Cyprus trial of British man accused of murdering wife begins


Nicosia, Cyprus — The trial of a Briton charged with the premeditated murder of his ailing wife opened in the Cypriot resort of Paphos on Thursday, with defense lawyers arguing that David Hunter should instead be charged with aiding her suicide.

Justice Abroad, a group that defends Britons struggling with legal difficulties in foreign countries, says the case against Hunter, 74, is likely the first euthanasia case to go to trial in the eastern Mediterranean island nation . It comes as lawmakers debate whether to decriminalize euthanasia, amid strong opposition from conservative circles, including the influential Orthodox Church.

Hunter’s wife Janice, 74, died in December 2021 at the couple’s retirement home in Paphos where many of Britain’s 60,000 expats live.

Justice Abroad spokesman Michael Polak said Janice was on heavy medication for a type of blood cancer. He said Cyprus Attorney General George Savvides denied a defense request to lower the assisted suicide charge, which would likely keep Hunter out of jail, without giving reasons for his decision.

“No one believes Mr. Hunter should go to jail for this,” Polak told The Associated Press.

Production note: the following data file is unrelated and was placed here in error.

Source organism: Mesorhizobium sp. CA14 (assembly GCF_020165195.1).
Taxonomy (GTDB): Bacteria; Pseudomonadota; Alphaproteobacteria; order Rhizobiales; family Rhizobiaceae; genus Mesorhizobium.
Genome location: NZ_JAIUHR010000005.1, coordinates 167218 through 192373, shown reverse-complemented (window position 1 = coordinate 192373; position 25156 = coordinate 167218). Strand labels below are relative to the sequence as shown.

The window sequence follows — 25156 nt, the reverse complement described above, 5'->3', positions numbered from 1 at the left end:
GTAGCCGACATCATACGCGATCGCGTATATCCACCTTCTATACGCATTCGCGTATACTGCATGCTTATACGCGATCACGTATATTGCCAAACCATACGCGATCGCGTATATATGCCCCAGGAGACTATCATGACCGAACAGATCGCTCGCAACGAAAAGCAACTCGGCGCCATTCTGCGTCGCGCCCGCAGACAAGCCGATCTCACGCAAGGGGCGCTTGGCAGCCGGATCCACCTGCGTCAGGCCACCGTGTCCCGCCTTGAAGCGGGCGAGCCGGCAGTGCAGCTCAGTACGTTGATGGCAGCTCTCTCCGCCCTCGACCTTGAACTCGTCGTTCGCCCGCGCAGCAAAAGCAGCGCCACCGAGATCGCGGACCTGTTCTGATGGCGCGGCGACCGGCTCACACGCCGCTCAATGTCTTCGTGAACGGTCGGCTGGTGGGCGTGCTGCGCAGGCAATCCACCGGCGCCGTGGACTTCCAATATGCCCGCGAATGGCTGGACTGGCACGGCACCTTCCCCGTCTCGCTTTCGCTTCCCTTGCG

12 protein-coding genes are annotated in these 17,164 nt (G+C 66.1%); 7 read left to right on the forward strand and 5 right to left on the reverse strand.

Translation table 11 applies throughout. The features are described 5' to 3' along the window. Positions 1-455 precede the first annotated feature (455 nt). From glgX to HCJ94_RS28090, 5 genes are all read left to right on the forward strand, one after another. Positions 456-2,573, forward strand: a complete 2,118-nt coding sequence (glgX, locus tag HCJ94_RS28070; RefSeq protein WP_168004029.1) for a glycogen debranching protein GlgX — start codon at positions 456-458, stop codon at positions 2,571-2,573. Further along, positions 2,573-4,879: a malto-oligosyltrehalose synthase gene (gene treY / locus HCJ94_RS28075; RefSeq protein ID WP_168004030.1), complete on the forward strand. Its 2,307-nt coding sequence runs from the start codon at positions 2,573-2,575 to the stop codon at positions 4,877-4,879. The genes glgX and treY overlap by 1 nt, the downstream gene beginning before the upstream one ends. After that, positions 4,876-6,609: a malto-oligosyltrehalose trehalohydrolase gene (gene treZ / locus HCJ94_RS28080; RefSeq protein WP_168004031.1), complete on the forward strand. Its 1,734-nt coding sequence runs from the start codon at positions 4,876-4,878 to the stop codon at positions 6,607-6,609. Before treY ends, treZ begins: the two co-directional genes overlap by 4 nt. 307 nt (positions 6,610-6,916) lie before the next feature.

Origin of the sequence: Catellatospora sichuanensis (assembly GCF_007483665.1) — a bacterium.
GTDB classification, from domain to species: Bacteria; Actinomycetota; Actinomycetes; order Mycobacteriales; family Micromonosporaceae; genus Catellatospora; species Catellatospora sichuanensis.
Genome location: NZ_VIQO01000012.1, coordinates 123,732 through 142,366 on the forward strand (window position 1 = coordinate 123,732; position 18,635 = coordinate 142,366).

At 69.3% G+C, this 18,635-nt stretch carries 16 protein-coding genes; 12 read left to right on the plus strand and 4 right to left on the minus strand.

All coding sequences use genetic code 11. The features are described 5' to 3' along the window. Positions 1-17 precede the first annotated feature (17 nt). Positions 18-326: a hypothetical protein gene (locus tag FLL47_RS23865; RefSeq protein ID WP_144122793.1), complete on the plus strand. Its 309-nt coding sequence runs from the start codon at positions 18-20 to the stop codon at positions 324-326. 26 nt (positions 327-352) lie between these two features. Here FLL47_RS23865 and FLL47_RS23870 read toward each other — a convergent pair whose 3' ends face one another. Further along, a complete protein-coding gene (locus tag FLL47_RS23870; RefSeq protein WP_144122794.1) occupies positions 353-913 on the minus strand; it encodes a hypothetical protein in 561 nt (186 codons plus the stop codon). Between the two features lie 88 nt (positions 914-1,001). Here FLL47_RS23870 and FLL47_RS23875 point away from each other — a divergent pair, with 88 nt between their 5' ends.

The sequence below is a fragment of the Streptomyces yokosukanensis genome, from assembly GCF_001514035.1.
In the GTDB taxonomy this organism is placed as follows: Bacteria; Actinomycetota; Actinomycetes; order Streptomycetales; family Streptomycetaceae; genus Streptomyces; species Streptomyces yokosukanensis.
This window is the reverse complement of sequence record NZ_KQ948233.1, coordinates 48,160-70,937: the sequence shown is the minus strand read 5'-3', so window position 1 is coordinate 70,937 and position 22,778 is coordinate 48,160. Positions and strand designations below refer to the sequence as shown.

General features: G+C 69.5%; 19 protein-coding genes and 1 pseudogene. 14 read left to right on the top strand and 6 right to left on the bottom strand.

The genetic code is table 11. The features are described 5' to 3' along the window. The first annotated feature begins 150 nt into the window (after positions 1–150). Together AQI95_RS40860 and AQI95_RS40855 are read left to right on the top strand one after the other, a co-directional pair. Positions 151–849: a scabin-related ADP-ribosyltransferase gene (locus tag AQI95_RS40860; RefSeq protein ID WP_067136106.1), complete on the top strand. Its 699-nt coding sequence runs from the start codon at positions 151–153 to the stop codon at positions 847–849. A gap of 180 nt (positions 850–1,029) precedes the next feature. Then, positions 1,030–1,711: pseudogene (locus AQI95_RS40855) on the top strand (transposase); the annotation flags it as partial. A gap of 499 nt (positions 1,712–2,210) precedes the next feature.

Speaking to UK newspaper The Mirror, Hunter’s daughter Lesley said her mother “begged him for a long time (to help her die) and was very clear about what she wanted”.

But prosecutors say there is no hard evidence — such as a written note — to suggest Hunter’s wife ever specifically asked him to help her die.

Prosecutors also disputed the existence of a medical diagnosis proving that Janice Hunter suffered from leukemia or “blood cancer”. They also said defense attorneys refused a deal for Hunter to plead guilty to a lesser charge of manslaughter that would have resulted in a prison sentence of just a few years.

Polak countered that it was up to prosecutors to demonstrate a motive as to why Hunter would want to murder his wife.

He said there was an ‘unofficial’ offer to get Hunter to plead guilty to manslaughter, but there would be ‘no point’ in putting a man his age in jail, rejecting a suggestion prosecutors that any manslaughter charge would set a negative legal precedent.

ABC News

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